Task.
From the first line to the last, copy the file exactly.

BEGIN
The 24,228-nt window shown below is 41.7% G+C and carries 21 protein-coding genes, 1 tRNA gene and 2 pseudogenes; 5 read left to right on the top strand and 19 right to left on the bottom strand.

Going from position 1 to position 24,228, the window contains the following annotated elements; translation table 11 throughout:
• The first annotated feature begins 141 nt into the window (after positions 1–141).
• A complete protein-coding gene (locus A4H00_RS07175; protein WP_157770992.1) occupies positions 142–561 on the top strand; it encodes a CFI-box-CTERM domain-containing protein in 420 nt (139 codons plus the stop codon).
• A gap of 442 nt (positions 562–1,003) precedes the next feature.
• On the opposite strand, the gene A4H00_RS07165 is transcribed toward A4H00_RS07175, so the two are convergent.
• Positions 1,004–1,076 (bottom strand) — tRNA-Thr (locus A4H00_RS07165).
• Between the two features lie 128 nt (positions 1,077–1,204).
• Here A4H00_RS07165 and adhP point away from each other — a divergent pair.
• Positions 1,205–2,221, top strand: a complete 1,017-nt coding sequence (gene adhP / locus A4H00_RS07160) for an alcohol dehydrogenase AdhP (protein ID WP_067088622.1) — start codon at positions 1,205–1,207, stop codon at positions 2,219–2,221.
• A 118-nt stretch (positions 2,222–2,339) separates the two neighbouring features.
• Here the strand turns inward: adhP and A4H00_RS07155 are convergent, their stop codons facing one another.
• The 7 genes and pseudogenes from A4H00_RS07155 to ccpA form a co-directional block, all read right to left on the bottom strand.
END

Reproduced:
The 24,228-nt window shown below is 41.7% G+C and carries 21 protein-coding genes, 1 tRNA gene and 2 pseudogenes; 5 read left to right on the top strand and 19 right to left on the bottom strand.

Going from position 1 to position 24,228, the window contains the following annotated elements; translation table 11 throughout:
• The first annotated feature begins 141 nt into the window (after positions 1–141).
• A complete protein-coding gene (locus A4H00_RS07175; protein WP_157770992.1) occupies positions 142–561 on the top strand; it encodes a CFI-box-CTERM domain-containing protein in 420 nt (139 codons plus the stop codon).
• A gap of 442 nt (positions 562–1,003) precedes the next feature.
• On the opposite strand, the gene A4H00_RS07165 is transcribed toward A4H00_RS07175, so the two are convergent.
• Positions 1,004–1,076 (bottom strand) — tRNA-Thr (locus A4H00_RS07165).
• Between the two features lie 128 nt (positions 1,077–1,204).
• Here A4H00_RS07165 and adhP point away from each other — a divergent pair.
• Positions 1,205–2,221, top strand: a complete 1,017-nt coding sequence (gene adhP / locus A4H00_RS07160) for an alcohol dehydrogenase AdhP (protein ID WP_067088622.1) — start codon at positions 1,205–1,207, stop codon at positions 2,219–2,221.
• A 118-nt stretch (positions 2,222–2,339) separates the two neighbouring features.
• Here the strand turns inward: adhP and A4H00_RS07155 are convergent, their stop codons facing one another.
• The 7 genes and pseudogenes from A4H00_RS07155 to ccpA form a co-directional block, all read right to left on the bottom strand.